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Showing content with the highest reputation on 07/06/18 in all areas

  1. 1 point
    2046

    "Egoism and Others" by Merlin Jetton

    Let us review the Rand quotation again: "Objectivist ethics holds that the actor must always be the beneficiary of his action " (Rand 1964, ix-x). If we're going to take the Randian "literalness" approach, where one does not "translate it" nor "endow it" with some "meaning of your own," then it seems neither necessarily follows. My (1) would be something like: [T]he actor must always be the beneficiary of his action, and no one else. My (2) would be something like: [T]he actor must always be the beneficiary of his action, and others can too. Both add a predicate that is not literally present and endow it with meaning that is not literally present in the original single quotation. So if we're going on the literalness approach alone, you can't say only (1) follows. Strictly speaking, we don't know if others are allowed to benefit, based singularly on the literalness of the quotation. We don't know that they are or aren't. It is neither logically excluded or entailed. Suppose in some cave somewhere, a long lost scroll of Socrates' writings were found. The scroll contained the following passage: Scroll 1 Socrates: S must always P. Suppose Scholar A had the following interpretation: Scholar A: What Socrates means is S and only S must always P, and no one else. It's the only literal interpretation! Suppose Scholar B had the following objection: Scholar B: Well that's not literally what Socrates says here, clearly not the only interpretation. I assume Socrates means S must always P, and sometimes Q as well. Strictly speaking, based on the Scroll 1 alone, both interpretations are "live options" as academics say, we can't infer one or the other just on the literal words of Socrates. Suppose then a second scroll is uncovered: Scroll 2 Socrates: Men trade their goods or services by mutual consent to mutual advantage, according to their own independent, uncoerced judgment. Every agreement is delimited, specified and subject to certain conditions, that is, dependent upon a mutual trade to mutual benefit. In a free society, men deal with one another by voluntary, uncoerced exchange, by mutual consent to mutual profit... Men trade their goods or services by mutual consent to mutual advantage... It is a system where men deal with one another, not as victims and executioners, nor as masters and slaves, but as traders, by free, voluntary exchange to mutual benefit... The deserved belongs in the selfish, commercial realm of mutual profit; it is only the undeserved that calls for that moral transaction which consists of profit to one at the price of disaster to the other. (And I know I'm shifting from symbols to text here, but bear with me.) What would we then say about Scholar A's interpretation? Perhaps in the days when all we had was Scroll 1, it was a viable option. Even then, it wasn't the only option, because the predicate "and no one else" was added, that is, not literal, an endowment, if you will, like the character from the Chris Rock movie "Head of State," whose campaign slogan was "God bless America... and no place else!" It was an interpretation that wasn't logically incompatible, if not logically entailed. But now that we have Scroll 2, what would we say if Scholar A persisted that his interpretation of Socrates was the only one true logical interpretation? We might say that's just silly.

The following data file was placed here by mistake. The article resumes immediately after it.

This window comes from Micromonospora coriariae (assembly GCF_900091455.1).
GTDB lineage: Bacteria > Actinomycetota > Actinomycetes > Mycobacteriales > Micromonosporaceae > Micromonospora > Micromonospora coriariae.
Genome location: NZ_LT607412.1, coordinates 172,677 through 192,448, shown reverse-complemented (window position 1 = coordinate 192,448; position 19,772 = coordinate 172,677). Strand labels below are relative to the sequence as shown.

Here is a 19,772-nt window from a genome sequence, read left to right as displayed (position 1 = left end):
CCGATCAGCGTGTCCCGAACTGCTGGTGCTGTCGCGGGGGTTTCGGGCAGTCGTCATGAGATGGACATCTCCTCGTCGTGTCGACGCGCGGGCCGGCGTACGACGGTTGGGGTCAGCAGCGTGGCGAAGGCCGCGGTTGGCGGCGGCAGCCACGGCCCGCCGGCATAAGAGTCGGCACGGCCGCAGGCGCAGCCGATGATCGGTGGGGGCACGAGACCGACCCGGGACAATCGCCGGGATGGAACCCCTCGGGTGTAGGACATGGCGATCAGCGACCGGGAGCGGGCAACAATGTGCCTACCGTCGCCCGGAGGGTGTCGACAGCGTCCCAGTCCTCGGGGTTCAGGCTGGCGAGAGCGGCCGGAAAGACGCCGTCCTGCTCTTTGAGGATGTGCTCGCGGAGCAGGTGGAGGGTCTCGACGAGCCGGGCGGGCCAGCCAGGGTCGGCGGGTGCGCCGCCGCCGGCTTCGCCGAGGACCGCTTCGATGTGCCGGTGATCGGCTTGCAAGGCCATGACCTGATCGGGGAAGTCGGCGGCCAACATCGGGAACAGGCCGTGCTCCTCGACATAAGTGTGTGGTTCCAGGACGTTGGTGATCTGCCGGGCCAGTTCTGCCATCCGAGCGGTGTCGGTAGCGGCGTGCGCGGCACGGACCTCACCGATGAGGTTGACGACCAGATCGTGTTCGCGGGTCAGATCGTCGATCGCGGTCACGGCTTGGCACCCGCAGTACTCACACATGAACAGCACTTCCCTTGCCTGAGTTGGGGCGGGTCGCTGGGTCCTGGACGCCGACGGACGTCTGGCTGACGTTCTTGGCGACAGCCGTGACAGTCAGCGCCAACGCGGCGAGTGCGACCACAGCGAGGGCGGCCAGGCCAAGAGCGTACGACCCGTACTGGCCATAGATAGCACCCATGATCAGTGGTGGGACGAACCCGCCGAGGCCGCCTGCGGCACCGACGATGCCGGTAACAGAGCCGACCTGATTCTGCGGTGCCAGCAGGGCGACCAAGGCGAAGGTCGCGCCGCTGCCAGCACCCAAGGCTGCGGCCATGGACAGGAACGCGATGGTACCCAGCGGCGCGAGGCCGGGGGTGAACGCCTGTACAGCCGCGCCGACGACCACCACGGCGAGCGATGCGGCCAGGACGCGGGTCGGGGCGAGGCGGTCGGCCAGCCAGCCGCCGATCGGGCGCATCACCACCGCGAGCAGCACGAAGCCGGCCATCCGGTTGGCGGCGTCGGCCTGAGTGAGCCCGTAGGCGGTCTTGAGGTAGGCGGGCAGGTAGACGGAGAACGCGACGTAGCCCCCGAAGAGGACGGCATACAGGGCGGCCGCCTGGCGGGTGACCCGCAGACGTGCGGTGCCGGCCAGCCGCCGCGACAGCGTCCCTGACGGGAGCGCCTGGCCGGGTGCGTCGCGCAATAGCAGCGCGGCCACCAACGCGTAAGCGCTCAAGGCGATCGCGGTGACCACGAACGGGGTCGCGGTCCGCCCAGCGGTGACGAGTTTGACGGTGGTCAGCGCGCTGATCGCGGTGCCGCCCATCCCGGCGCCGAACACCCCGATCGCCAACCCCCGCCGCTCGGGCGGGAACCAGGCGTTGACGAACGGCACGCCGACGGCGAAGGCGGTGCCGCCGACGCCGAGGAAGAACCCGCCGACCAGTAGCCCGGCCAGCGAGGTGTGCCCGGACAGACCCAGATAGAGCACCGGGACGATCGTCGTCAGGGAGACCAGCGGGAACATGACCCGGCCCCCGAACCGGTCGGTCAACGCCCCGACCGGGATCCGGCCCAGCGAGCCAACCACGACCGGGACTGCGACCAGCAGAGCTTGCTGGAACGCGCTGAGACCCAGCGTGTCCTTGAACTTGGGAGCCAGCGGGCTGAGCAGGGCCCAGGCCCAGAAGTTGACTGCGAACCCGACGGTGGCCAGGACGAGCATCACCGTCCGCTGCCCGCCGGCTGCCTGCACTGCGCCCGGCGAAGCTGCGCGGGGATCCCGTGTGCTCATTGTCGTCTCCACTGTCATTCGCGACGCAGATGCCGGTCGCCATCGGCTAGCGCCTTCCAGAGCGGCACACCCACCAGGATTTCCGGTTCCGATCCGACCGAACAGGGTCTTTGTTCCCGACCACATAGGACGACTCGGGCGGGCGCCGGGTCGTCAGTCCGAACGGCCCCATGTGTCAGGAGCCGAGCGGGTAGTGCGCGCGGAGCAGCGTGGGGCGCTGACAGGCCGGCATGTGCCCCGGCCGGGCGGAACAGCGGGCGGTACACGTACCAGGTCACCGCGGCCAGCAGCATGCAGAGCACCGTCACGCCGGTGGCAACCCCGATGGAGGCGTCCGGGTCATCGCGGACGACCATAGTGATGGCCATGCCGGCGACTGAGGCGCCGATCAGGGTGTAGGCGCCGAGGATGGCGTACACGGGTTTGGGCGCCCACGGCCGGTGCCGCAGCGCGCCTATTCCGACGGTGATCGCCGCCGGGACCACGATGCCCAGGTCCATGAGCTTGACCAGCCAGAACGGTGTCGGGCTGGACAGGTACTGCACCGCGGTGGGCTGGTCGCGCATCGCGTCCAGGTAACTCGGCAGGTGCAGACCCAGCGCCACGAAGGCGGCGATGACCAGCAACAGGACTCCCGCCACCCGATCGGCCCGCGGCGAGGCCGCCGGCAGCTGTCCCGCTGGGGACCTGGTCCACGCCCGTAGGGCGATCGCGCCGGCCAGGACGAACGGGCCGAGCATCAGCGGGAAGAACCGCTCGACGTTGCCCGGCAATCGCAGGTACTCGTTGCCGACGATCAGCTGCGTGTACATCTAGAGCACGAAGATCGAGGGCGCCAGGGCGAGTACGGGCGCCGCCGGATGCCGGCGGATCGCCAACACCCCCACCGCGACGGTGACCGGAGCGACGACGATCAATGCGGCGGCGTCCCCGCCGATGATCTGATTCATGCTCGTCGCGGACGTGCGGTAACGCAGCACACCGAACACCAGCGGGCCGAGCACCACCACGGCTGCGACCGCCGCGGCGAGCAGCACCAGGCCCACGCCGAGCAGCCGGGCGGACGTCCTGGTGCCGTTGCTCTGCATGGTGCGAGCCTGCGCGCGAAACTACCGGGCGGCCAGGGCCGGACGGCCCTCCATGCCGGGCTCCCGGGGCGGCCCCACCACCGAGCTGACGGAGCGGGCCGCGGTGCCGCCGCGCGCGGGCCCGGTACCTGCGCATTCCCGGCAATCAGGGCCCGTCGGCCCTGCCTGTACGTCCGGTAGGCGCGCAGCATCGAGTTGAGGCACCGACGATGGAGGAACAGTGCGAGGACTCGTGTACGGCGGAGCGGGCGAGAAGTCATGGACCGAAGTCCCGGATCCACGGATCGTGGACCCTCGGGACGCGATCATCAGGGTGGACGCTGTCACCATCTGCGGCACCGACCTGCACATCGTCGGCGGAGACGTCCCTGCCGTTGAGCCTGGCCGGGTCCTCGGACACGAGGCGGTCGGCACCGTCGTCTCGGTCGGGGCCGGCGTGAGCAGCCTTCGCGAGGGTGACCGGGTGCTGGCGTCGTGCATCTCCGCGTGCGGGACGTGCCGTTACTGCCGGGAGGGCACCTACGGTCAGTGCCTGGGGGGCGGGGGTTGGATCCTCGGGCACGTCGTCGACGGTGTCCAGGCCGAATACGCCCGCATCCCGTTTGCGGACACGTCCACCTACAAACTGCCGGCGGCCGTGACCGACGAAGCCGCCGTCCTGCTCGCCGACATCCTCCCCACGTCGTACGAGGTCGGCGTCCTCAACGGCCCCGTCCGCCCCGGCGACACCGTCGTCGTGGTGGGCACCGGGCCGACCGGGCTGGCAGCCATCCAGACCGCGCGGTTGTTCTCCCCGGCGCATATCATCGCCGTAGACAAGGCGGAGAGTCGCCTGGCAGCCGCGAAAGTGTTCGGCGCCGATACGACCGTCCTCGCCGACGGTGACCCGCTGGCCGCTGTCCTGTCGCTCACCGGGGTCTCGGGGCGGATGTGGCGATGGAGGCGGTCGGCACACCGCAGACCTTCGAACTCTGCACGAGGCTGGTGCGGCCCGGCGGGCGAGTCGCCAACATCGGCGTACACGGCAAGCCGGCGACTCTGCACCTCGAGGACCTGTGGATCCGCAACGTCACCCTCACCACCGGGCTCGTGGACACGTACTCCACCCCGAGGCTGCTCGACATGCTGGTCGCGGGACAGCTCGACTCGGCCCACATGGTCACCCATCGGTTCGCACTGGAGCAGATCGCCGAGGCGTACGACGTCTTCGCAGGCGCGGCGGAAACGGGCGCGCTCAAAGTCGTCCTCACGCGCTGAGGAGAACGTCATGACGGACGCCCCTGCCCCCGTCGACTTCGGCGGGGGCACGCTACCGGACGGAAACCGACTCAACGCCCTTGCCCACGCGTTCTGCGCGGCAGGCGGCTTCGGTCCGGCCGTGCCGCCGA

2. 1 point
    Eiuol

    All About Evasion